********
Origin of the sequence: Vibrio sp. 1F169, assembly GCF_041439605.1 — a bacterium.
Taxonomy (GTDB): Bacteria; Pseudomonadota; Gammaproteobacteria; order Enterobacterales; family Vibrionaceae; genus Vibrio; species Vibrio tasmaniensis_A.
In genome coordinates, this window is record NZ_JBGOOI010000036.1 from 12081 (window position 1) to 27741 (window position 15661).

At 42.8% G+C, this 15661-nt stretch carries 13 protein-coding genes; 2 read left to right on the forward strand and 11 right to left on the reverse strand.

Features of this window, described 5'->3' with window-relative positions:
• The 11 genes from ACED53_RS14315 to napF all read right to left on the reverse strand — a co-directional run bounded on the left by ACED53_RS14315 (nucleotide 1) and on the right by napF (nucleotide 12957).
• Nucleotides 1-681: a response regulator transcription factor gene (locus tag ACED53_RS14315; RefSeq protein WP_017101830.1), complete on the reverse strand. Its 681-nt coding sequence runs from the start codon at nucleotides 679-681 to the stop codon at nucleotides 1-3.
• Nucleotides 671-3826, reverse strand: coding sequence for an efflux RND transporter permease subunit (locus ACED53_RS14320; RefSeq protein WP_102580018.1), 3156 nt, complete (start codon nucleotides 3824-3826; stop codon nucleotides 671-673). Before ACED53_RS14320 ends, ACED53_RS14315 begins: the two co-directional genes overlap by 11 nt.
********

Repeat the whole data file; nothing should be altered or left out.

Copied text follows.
Origin of the sequence: Vibrio sp. 1F169, assembly GCF_041439605.1 — a bacterium.
Taxonomy (GTDB): Bacteria; Pseudomonadota; Gammaproteobacteria; order Enterobacterales; family Vibrionaceae; genus Vibrio; species Vibrio tasmaniensis_A.
In genome coordinates, this window is record NZ_JBGOOI010000036.1 from 12081 (window position 1) to 27741 (window position 15661).

At 42.8% G+C, this 15661-nt stretch carries 13 protein-coding genes; 2 read left to right on the forward strand and 11 right to left on the reverse strand.

Features of this window, described 5'->3' with window-relative positions:
• The 11 genes from ACED53_RS14315 to napF all read right to left on the reverse strand — a co-directional run bounded on the left by ACED53_RS14315 (nucleotide 1) and on the right by napF (nucleotide 12957).
• Nucleotides 1-681: a response regulator transcription factor gene (locus tag ACED53_RS14315; RefSeq protein WP_017101830.1), complete on the reverse strand. Its 681-nt coding sequence runs from the start codon at nucleotides 679-681 to the stop codon at nucleotides 1-3.
• Nucleotides 671-3826, reverse strand: coding sequence for an efflux RND transporter permease subunit (locus ACED53_RS14320; RefSeq protein WP_102580018.1), 3156 nt, complete (start codon nucleotides 3824-3826; stop codon nucleotides 671-673). Before ACED53_RS14320 ends, ACED53_RS14315 begins: the two co-directional genes overlap by 11 nt.